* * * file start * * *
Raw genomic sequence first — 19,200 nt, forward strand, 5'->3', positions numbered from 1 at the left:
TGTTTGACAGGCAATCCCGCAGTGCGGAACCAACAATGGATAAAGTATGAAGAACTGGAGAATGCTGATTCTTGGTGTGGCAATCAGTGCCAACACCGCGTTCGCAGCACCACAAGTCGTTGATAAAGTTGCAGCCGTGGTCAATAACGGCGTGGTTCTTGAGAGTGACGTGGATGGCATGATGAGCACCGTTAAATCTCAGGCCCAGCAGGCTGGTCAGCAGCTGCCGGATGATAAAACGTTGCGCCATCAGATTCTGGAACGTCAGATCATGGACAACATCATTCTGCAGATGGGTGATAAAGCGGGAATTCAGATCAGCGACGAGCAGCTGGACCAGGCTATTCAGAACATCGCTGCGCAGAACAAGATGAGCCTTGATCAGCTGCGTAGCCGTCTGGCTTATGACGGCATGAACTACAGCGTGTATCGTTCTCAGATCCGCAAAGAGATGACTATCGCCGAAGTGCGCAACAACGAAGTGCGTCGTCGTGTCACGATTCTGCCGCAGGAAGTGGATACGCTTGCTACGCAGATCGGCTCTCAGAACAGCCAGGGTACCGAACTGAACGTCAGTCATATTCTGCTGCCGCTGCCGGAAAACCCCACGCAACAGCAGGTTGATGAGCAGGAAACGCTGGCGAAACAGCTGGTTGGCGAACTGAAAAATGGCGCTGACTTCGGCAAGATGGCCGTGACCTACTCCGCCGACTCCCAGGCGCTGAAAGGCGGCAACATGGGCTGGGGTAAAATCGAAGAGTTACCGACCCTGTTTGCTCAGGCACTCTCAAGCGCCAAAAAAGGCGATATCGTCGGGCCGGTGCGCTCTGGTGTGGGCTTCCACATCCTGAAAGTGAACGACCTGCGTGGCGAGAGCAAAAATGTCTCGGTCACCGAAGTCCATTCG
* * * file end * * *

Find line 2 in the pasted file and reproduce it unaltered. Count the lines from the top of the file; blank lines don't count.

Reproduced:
TGTTTGACAGGCAATCCCGCAGTGCGGAACCAACAATGGATAAAGTATGAAGAACTGGAGAATGCTGATTCTTGGTGTGGCAATCAGTGCCAACACCGCGTTCGCAGCACCACAAGTCGTTGATAAAGTTGCAGCCGTGGTCAATAACGGCGTGGTTCTTGAGAGTGACGTGGATGGCATGATGAGCACCGTTAAATCTCAGGCCCAGCAGGCTGGTCAGCAGCTGCCGGATGATAAAACGTTGCGCCATCAGATTCTGGAACGTCAGATCATGGACAACATCATTCTGCAGATGGGTGATAAAGCGGGAATTCAGATCAGCGACGAGCAGCTGGACCAGGCTATTCAGAACATCGCTGCGCAGAACAAGATGAGCCTTGATCAGCTGCGTAGCCGTCTGGCTTATGACGGCATGAACTACAGCGTGTATCGTTCTCAGATCCGCAAAGAGATGACTATCGCCGAAGTGCGCAACAACGAAGTGCGTCGTCGTGTCACGATTCTGCCGCAGGAAGTGGATACGCTTGCTACGCAGATCGGCTCTCAGAACAGCCAGGGTACCGAACTGAACGTCAGTCATATTCTGCTGCCGCTGCCGGAAAACCCCACGCAACAGCAGGTTGATGAGCAGGAAACGCTGGCGAAACAGCTGGTTGGCGAACTGAAAAATGGCGCTGACTTCGGCAAGATGGCCGTGACCTACTCCGCCGACTCCCAGGCGCTGAAAGGCGGCAACATGGGCTGGGGTAAAATCGAAGAGTTACCGACCCTGTTTGCTCAGGCACTCTCAAGCGCCAAAAAAGGCGATATCGTCGGGCCGGTGCGCTCTGGTGTGGGCTTCCACATCCTGAAAGTGAACGACCTGCGTGGCGAGAGCAAAAATGTCTCGGTCACCGAAGTCCATTCG